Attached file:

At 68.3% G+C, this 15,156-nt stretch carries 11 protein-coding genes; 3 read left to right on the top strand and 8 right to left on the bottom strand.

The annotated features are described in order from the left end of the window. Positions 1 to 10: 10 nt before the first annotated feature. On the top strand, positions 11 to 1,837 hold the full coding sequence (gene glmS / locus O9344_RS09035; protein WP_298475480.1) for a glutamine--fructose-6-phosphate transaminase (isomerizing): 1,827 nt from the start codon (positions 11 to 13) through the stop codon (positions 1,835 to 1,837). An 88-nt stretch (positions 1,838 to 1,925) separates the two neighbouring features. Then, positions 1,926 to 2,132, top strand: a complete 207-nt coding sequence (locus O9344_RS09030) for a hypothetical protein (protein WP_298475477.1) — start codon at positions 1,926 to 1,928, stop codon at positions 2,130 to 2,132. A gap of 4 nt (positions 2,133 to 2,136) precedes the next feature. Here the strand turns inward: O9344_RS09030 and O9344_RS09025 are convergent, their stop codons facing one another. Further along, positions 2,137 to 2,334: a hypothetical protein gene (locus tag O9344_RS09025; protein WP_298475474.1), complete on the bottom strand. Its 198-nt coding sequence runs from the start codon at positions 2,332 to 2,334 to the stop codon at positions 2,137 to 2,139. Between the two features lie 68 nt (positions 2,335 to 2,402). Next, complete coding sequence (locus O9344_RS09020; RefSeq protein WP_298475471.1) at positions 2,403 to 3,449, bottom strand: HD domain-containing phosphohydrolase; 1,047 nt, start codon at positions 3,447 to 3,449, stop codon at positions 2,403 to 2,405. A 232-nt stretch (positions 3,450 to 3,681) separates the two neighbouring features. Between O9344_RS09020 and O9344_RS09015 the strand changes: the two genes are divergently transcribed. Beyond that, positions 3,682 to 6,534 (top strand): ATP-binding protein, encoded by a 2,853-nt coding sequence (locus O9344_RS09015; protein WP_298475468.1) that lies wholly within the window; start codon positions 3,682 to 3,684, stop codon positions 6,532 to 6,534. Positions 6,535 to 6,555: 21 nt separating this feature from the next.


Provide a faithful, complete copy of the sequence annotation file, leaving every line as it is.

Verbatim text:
At 68.3% G+C, this 15,156-nt stretch carries 11 protein-coding genes; 3 read left to right on the top strand and 8 right to left on the bottom strand.

The annotated features are described in order from the left end of the window. Positions 1 to 10: 10 nt before the first annotated feature. On the top strand, positions 11 to 1,837 hold the full coding sequence (gene glmS / locus O9344_RS09035; protein WP_298475480.1) for a glutamine--fructose-6-phosphate transaminase (isomerizing): 1,827 nt from the start codon (positions 11 to 13) through the stop codon (positions 1,835 to 1,837). An 88-nt stretch (positions 1,838 to 1,925) separates the two neighbouring features. Then, positions 1,926 to 2,132, top strand: a complete 207-nt coding sequence (locus O9344_RS09030) for a hypothetical protein (protein WP_298475477.1) — start codon at positions 1,926 to 1,928, stop codon at positions 2,130 to 2,132. A gap of 4 nt (positions 2,133 to 2,136) precedes the next feature. Here the strand turns inward: O9344_RS09030 and O9344_RS09025 are convergent, their stop codons facing one another. Further along, positions 2,137 to 2,334: a hypothetical protein gene (locus tag O9344_RS09025; protein WP_298475474.1), complete on the bottom strand. Its 198-nt coding sequence runs from the start codon at positions 2,332 to 2,334 to the stop codon at positions 2,137 to 2,139. Between the two features lie 68 nt (positions 2,335 to 2,402). Next, complete coding sequence (locus O9344_RS09020; RefSeq protein WP_298475471.1) at positions 2,403 to 3,449, bottom strand: HD domain-containing phosphohydrolase; 1,047 nt, start codon at positions 3,447 to 3,449, stop codon at positions 2,403 to 2,405. A 232-nt stretch (positions 3,450 to 3,681) separates the two neighbouring features. Between O9344_RS09020 and O9344_RS09015 the strand changes: the two genes are divergently transcribed. Beyond that, positions 3,682 to 6,534 (top strand): ATP-binding protein, encoded by a 2,853-nt coding sequence (locus O9344_RS09015; protein WP_298475468.1) that lies wholly within the window; start codon positions 3,682 to 3,684, stop codon positions 6,532 to 6,534. Positions 6,535 to 6,555: 21 nt separating this feature from the next.